Why The ‘Orange Is The New Black’ Credits Sequence Doesn’t Feature The Actual Cast
Have you ever wondered who those people are in the opening credits sequence for Netflix’s Orange is the New Black? They’re certainly not the faces of the cast we’ve become acquainted with while watching the series.
Perhaps a clever way of laying the groundwork for a sequence that will work for years to come regardless of who might come and go from the show? If you don’t have the actual characters in there, you don’t have to change anything if, say, Laura Prepon leaves.
In reality, those are real women who have actually been to prison (and one of them is Piper Kerman, the woman who wrote the memoir upon which the show is based).
Co.Design has an interview with Gary Bryman, executive producer of Thomas Cobb Group, which designed the sequence. Here’s an excerpt:
“Our initial concept was to create a semi-surreal main title sequence of images from Piper’s point of view that would starkly contrast the hard, cold reality of her new imprisoned life against the imagined luxuries of her previous life.”
But creator Kohan wanted a title sequence suggesting the show would tell many incarcerated women’s stories, not just Piper’s. TCG’s solution was to photograph a full range of real women who had been in prison–from a most intimate, up-close, not typically TV-ready perspective, moles and all.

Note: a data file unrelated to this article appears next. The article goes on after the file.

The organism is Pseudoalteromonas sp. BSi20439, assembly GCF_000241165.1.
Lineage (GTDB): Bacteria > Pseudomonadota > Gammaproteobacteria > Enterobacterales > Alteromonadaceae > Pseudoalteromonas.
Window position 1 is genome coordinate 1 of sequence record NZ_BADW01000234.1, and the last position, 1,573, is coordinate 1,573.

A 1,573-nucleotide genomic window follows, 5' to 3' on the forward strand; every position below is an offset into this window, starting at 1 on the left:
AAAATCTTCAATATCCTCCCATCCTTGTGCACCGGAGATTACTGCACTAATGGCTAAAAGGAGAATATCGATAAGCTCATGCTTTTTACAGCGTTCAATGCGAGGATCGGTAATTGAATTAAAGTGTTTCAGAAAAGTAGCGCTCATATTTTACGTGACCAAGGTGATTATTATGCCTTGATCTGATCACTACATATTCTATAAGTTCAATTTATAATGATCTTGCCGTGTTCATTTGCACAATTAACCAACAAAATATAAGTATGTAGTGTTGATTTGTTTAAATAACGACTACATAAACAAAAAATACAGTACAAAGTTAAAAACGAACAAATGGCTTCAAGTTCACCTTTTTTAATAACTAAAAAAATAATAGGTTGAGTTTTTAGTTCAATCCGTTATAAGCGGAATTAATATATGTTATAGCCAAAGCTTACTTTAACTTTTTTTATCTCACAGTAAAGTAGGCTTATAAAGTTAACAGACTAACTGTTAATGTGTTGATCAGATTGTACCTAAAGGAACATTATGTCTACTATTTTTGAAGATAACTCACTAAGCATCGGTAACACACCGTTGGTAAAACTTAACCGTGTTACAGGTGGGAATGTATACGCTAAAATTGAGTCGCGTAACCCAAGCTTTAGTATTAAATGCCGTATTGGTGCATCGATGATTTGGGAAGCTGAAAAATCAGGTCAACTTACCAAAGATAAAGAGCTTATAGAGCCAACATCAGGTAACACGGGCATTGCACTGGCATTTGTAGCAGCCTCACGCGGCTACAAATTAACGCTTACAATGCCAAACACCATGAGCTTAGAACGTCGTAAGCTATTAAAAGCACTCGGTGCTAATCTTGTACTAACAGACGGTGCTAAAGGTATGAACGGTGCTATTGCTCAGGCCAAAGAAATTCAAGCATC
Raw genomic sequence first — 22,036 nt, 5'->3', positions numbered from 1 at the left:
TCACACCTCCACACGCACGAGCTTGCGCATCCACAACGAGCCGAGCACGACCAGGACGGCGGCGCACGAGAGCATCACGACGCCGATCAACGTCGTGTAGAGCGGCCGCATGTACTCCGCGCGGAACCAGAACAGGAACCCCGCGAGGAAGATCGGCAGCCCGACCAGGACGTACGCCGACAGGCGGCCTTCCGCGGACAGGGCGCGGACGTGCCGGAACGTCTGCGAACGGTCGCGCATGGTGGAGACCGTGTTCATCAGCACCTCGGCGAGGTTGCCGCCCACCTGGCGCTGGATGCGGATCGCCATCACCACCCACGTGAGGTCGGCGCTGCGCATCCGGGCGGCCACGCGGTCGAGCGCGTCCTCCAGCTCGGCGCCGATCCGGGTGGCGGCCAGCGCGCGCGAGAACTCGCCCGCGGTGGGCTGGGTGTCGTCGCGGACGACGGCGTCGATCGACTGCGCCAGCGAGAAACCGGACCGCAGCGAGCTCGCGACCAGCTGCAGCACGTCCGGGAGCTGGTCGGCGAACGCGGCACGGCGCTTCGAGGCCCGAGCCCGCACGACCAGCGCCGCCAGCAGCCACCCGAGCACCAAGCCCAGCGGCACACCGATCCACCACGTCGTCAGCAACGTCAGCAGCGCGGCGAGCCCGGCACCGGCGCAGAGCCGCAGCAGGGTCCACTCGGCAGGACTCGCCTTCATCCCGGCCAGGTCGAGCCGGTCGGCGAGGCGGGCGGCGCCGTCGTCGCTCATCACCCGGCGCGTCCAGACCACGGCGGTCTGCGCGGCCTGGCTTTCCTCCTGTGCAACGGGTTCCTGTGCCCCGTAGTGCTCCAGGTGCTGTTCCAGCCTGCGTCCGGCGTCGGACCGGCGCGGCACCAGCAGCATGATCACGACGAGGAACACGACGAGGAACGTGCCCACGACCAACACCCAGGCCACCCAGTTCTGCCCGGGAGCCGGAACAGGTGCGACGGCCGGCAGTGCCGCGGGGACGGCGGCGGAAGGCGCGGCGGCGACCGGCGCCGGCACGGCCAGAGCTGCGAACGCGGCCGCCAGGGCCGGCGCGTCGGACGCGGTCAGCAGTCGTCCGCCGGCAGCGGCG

This is quite in line with the format of the series. While Piper (Chapman, on the show) is certainly a central character, OITNB is about many other people, and often explores the backstories of other characters. In fact, the characters are so well developed (and surely will continue to be as the show continues), it could probably go on as an entertaining series even without Piper’s character. That’s not an insult to Piper (either the real one or Taylor Schilling, who plays Chapman), but a testament to the show’s cast. That’s why even if Laura Prepon leaves the show, it will be just fine without her.
We already know that some characters are getting expanded roles in the second season, and at least one new character is being added. There will be no shortage of potential storylines to explore regardless of who leaves the show. It’s about people in a prison. There are always other faces and personalities, and that’s what makes the credits sequence work so well without any actual cast members.
The Regina Spektor song doesn’t hurt either.